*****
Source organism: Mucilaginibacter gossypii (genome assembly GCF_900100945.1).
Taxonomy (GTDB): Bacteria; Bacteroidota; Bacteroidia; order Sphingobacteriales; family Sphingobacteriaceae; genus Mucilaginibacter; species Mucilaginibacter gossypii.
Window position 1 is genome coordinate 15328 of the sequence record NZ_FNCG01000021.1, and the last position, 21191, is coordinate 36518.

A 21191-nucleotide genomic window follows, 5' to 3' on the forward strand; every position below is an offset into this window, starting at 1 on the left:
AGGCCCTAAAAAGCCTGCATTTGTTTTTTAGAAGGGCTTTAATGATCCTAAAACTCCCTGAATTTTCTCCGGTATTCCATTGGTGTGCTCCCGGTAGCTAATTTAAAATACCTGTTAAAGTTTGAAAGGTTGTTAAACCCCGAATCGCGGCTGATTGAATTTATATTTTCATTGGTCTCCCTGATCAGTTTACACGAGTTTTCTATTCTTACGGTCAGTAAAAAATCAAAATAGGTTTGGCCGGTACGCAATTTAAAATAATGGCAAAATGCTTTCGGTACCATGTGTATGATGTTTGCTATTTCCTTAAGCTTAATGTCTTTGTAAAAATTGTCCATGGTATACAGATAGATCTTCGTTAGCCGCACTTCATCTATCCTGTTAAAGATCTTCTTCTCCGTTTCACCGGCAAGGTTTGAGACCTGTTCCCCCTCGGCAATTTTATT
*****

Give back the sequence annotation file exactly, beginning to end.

Source organism: Mucilaginibacter gossypii (genome assembly GCF_900100945.1).
Taxonomy (GTDB): Bacteria; Bacteroidota; Bacteroidia; order Sphingobacteriales; family Sphingobacteriaceae; genus Mucilaginibacter; species Mucilaginibacter gossypii.
Window position 1 is genome coordinate 15328 of the sequence record NZ_FNCG01000021.1, and the last position, 21191, is coordinate 36518.

A 21191-nucleotide genomic window follows, 5' to 3' on the forward strand; every position below is an offset into this window, starting at 1 on the left:
AGGCCCTAAAAAGCCTGCATTTGTTTTTTAGAAGGGCTTTAATGATCCTAAAACTCCCTGAATTTTCTCCGGTATTCCATTGGTGTGCTCCCGGTAGCTAATTTAAAATACCTGTTAAAGTTTGAAAGGTTGTTAAACCCCGAATCGCGGCTGATTGAATTTATATTTTCATTGGTCTCCCTGATCAGTTTACACGAGTTTTCTATTCTTACGGTCAGTAAAAAATCAAAATAGGTTTGGCCGGTACGCAATTTAAAATAATGGCAAAATGCTTTCGGTACCATGTGTATGATGTTTGCTATTTCCTTAAGCTTAATGTCTTTGTAAAAATTGTCCATGGTATACAGATAGATCTTCGTTAGCCGCACTTCATCTATCCTGTTAAAGATCTTCTTCTCCGTTTCACCGGCAAGGTTTGAGACCTGTTCCCCCTCGGCAATTTTATT